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Discussion Starter · #1 ·
I have an excellent PC Speedmatic 7518 under my router table. The only problem is that it's less than easy to adjust and change bits. An offset wrench helps with the bit changes but height adjustment still means groping under the table.

I considered a router lift but most of them that fit the 7518 are more than the price of a new router. I've been eying up a 3-1/4 HP Triton TRA001 for months, as the newer versions of it seem to get good reviews and it has excellent above table controls. I've just been waiting for a good price.

I've been watching Hartville Tool as they don't charge shipping or tax. I looked tonight to find that they have a Father's Day sale of 10% off nearly everything. On top of that, Triton has a deal where you get a $20 gift card with a router purchase. Since those two things knocked about $50 off the price, I ordered myself a Dad's Day present tonight!

When I get it I'll let you guys know how it is to set up and use.

Bill
 

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John
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Hi Bill - congratulations, I'm sure your gonna love that in your table. 7518 is a great motor but pretty much created the market for lifts.:smile:
 

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You'll like that router a lot. I've had that same router in my table for a year and a half now and it's a beast. It's easy to raise and lower from above, and has more than adequate power to route any wood.:thumbsup:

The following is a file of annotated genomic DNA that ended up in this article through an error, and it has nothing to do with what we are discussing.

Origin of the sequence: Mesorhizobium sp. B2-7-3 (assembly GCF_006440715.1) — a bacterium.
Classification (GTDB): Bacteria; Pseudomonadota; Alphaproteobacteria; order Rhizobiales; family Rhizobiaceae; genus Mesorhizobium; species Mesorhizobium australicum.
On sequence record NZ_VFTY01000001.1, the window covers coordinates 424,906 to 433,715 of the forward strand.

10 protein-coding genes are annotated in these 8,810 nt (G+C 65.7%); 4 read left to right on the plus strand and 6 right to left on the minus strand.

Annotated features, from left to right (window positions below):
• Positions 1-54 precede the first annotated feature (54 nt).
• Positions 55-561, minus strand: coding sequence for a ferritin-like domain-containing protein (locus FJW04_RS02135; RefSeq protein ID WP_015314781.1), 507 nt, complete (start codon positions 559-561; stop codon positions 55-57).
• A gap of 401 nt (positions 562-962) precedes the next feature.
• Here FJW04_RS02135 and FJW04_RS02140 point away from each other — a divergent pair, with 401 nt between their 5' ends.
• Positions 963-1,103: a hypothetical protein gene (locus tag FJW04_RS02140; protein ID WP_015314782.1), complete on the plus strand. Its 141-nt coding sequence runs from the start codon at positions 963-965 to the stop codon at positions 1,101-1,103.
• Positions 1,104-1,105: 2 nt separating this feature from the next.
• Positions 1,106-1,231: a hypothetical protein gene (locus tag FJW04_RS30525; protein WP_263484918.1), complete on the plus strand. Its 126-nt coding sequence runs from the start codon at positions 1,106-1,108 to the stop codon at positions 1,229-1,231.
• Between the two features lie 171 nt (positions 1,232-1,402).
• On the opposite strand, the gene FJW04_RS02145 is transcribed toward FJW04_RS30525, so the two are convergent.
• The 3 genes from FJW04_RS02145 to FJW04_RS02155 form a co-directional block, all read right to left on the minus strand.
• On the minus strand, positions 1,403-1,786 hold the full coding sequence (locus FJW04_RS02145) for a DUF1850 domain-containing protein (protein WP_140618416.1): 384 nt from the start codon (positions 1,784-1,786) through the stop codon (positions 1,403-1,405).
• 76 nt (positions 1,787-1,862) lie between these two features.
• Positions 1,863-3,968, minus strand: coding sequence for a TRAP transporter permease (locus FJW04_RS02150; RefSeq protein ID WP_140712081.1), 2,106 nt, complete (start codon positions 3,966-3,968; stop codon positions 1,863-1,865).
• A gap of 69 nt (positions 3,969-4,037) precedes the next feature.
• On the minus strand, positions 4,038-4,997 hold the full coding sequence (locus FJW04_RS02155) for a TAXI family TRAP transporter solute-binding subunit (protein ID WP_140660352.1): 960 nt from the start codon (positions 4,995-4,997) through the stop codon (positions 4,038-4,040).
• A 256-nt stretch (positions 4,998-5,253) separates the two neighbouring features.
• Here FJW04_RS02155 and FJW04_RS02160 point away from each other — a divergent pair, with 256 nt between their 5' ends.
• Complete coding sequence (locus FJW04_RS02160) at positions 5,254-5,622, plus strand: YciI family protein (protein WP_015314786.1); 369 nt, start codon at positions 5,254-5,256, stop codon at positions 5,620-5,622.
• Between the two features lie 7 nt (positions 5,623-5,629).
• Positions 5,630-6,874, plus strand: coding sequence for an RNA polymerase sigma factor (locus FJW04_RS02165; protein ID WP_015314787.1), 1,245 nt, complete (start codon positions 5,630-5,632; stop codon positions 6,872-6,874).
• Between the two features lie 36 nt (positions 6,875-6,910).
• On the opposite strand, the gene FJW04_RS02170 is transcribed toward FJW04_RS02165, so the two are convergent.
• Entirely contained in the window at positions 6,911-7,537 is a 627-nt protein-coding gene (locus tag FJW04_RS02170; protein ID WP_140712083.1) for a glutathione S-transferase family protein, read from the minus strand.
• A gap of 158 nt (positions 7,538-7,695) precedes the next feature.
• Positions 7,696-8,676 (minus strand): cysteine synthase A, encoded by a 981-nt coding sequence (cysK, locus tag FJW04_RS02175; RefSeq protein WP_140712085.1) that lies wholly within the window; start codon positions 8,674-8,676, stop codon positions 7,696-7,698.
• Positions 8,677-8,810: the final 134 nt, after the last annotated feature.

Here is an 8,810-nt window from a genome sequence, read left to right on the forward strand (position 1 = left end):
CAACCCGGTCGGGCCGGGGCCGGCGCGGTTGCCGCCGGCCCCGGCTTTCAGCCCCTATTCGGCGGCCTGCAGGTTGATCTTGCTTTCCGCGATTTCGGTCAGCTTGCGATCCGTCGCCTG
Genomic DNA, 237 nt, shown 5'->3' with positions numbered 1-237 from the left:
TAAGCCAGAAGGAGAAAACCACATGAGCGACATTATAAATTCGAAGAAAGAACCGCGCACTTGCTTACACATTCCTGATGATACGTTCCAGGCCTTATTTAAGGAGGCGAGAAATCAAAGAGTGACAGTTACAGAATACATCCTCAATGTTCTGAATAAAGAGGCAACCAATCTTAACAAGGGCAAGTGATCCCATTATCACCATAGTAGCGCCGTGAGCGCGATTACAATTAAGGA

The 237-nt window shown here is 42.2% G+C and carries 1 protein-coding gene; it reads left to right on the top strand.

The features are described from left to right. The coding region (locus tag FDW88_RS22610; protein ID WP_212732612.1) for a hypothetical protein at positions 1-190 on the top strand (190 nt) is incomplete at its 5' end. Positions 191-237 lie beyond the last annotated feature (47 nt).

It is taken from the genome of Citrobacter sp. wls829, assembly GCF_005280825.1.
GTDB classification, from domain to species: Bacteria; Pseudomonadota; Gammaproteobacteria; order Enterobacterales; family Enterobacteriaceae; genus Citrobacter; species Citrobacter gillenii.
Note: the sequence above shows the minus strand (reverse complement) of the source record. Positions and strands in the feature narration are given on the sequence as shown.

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Discussion Starter · #5 · (Edited)
I got my new router on Wednesday (it shipped quick!) and got it set up today. I like the above the table adjustment and bit change a lot. It took me a little while to figure out all the controls as it's not nearly as basic as the PC 7518 it's replacing.

The height can be adjusted several ways. There is a button in the middle of the side knob that releases the adjustment mechanism completely and lets the router slide up and down unimpeded. It's a push on, push off mechanism (took me a bit to figure that out). Then there is a lock ring on the inside of the same knob that when pulled in, lets you turn the knob to adjust the router up and down by way of a rack and pinion setup. Also there is the fine adjustment knob and for under-table use there is a crank that engages the fine adjustment knob from the bottom.

There is a long spring that needs to be removed for under-table use that in upright operation, lets the router pop up vertically when released. There are cautions in the directions and on the router to be careful when removing the spring so you don't take your eye out or some such thing.

There is a dust port that apparently connects to a standard household vacuum cleaner hose (not shop vac type). See the picture.